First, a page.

'Hot cloud' theory of Moon formation gets boost
27 June 2007
NewScientist.com news service
The Earth and Moon share a past etched in silicon, and it hints that the favoured theory of how the Moon formed isn't quite right.
Most astronomers believe that the Moon formed when a Mars-sized object struck Earth. If this is the case, the Moon should contain mainly rock from the impacting body. However, Alex Halliday of the University of Oxford and his colleagues have evidence suggesting that this isn't so.
The team studied the ratios of light to heavy isotopes of various elements in rock from the Earth, Moon and meteorites. For most elements, the composition was the same, but samples from the Earth and Moon showed a puzzling preference for the heavy forms of iron and silicon. The Moon's isotopic make-up was identical to Earth's, with no trace of an impacting object (Nature, vol 447, p 1102).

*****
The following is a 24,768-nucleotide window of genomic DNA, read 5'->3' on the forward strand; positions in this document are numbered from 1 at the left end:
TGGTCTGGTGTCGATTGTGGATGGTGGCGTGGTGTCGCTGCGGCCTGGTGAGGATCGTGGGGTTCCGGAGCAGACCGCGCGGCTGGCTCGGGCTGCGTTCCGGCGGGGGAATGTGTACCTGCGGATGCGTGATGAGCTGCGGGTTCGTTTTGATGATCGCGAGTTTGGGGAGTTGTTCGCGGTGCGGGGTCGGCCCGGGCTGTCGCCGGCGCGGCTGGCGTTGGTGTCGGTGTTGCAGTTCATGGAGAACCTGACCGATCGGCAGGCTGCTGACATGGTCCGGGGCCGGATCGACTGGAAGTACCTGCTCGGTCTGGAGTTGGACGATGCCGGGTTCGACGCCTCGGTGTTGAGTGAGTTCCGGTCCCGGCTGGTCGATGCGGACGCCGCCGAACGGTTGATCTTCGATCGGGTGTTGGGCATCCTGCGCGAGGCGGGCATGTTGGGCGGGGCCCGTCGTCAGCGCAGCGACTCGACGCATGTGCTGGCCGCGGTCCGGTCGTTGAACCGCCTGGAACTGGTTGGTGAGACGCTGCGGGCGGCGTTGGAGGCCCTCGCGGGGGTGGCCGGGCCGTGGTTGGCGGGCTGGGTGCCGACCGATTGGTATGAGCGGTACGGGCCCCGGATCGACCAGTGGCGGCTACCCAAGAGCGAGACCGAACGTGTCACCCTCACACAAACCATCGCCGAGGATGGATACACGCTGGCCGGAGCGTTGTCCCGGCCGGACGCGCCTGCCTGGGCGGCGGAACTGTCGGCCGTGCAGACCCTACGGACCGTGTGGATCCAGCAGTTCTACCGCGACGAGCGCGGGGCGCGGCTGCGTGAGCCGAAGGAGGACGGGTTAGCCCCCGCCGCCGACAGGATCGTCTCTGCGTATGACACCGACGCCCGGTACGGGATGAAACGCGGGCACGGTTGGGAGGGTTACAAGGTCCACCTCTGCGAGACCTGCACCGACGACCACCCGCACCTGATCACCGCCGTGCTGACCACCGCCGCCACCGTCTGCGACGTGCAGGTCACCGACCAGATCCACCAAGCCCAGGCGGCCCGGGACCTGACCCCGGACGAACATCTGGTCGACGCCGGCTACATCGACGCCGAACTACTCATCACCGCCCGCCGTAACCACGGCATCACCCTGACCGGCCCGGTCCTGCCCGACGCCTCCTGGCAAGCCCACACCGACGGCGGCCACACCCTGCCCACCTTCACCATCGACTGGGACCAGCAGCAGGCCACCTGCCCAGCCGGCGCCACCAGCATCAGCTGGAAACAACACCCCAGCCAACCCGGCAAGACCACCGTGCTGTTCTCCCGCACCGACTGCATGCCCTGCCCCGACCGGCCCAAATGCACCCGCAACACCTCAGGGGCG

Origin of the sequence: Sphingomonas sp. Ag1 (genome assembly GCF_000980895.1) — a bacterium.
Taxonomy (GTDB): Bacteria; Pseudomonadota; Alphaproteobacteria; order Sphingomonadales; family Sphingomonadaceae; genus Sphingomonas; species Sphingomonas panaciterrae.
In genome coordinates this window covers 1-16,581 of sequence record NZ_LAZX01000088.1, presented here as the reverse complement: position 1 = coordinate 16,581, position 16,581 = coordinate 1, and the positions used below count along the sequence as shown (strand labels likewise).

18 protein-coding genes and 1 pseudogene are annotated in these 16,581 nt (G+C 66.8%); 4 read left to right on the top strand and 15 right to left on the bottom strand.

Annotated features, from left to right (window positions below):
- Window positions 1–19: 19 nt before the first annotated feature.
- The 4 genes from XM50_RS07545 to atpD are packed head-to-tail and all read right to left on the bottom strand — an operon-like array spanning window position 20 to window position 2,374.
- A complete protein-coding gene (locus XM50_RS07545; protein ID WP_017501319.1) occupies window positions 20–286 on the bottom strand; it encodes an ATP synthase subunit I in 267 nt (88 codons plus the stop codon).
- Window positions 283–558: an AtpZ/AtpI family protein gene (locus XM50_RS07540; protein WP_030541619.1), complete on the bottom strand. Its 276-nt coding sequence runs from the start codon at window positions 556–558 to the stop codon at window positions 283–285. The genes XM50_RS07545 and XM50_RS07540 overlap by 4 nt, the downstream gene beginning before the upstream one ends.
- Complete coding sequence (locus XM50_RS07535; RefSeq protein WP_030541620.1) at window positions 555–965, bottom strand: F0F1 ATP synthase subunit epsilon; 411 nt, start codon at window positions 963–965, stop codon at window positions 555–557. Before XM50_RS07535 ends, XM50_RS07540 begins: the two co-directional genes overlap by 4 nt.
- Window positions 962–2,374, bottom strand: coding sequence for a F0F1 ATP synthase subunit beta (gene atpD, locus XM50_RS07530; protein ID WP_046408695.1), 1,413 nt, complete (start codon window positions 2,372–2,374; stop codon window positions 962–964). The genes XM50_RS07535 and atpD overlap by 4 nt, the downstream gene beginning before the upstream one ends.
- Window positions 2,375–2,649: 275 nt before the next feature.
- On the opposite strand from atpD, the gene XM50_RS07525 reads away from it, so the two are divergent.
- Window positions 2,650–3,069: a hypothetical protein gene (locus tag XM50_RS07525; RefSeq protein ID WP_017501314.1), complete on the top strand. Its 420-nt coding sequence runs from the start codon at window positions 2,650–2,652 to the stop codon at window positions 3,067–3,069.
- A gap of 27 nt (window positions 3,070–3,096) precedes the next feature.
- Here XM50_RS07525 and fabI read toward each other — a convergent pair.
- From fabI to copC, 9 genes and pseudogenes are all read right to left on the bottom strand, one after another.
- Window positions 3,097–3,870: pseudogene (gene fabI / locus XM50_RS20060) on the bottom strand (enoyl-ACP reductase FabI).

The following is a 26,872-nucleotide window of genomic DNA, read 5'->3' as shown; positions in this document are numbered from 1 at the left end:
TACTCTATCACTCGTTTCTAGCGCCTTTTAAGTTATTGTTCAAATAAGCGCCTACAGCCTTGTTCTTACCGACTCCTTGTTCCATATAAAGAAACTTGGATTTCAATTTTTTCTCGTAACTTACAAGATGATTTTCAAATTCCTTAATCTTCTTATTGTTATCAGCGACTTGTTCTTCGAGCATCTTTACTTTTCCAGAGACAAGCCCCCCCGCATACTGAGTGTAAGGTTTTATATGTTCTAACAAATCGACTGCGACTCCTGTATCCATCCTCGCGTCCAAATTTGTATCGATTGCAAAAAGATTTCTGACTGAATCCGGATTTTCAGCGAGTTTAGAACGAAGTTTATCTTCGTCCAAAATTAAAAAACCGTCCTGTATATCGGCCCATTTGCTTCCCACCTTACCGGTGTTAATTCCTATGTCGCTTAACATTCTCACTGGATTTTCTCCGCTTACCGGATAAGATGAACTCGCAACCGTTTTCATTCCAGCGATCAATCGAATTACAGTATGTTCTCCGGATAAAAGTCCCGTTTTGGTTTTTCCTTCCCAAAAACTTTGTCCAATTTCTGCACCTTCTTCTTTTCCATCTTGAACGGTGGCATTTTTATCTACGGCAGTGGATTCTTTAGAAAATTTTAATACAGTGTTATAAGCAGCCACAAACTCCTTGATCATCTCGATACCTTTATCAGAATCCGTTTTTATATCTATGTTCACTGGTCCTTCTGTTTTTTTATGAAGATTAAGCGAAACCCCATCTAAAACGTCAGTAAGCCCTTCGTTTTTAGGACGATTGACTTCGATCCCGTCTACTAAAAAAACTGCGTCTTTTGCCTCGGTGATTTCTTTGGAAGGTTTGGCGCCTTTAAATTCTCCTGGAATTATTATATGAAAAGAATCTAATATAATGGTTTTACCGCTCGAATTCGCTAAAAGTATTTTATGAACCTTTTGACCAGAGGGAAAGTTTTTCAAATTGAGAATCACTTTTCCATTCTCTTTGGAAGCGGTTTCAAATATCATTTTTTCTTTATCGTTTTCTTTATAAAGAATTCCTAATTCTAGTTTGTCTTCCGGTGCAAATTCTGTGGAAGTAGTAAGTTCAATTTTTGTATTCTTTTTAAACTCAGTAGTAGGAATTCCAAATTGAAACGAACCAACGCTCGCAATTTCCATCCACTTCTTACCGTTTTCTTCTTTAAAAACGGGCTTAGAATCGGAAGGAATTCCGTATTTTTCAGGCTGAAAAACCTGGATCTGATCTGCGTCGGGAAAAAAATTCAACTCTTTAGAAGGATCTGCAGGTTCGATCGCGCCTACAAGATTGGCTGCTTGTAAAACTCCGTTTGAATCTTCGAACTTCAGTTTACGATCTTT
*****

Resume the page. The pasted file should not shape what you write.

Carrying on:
Halliday thinks that the results support a modified giant impact theory proposed two years ago by Kaveh Pahlevan and Dave Stevenson of the California Institute of Technology, Pasadena. They suggested that the impact of a Mars-sized body first created a hot cloud of rock vapour. This mixed together as it cooled - obliterating any unique isotopic signatures of the impacting body - before forming the Moon.
From issue 2610 of New Scientist magazine, 27 June 2007, page 19
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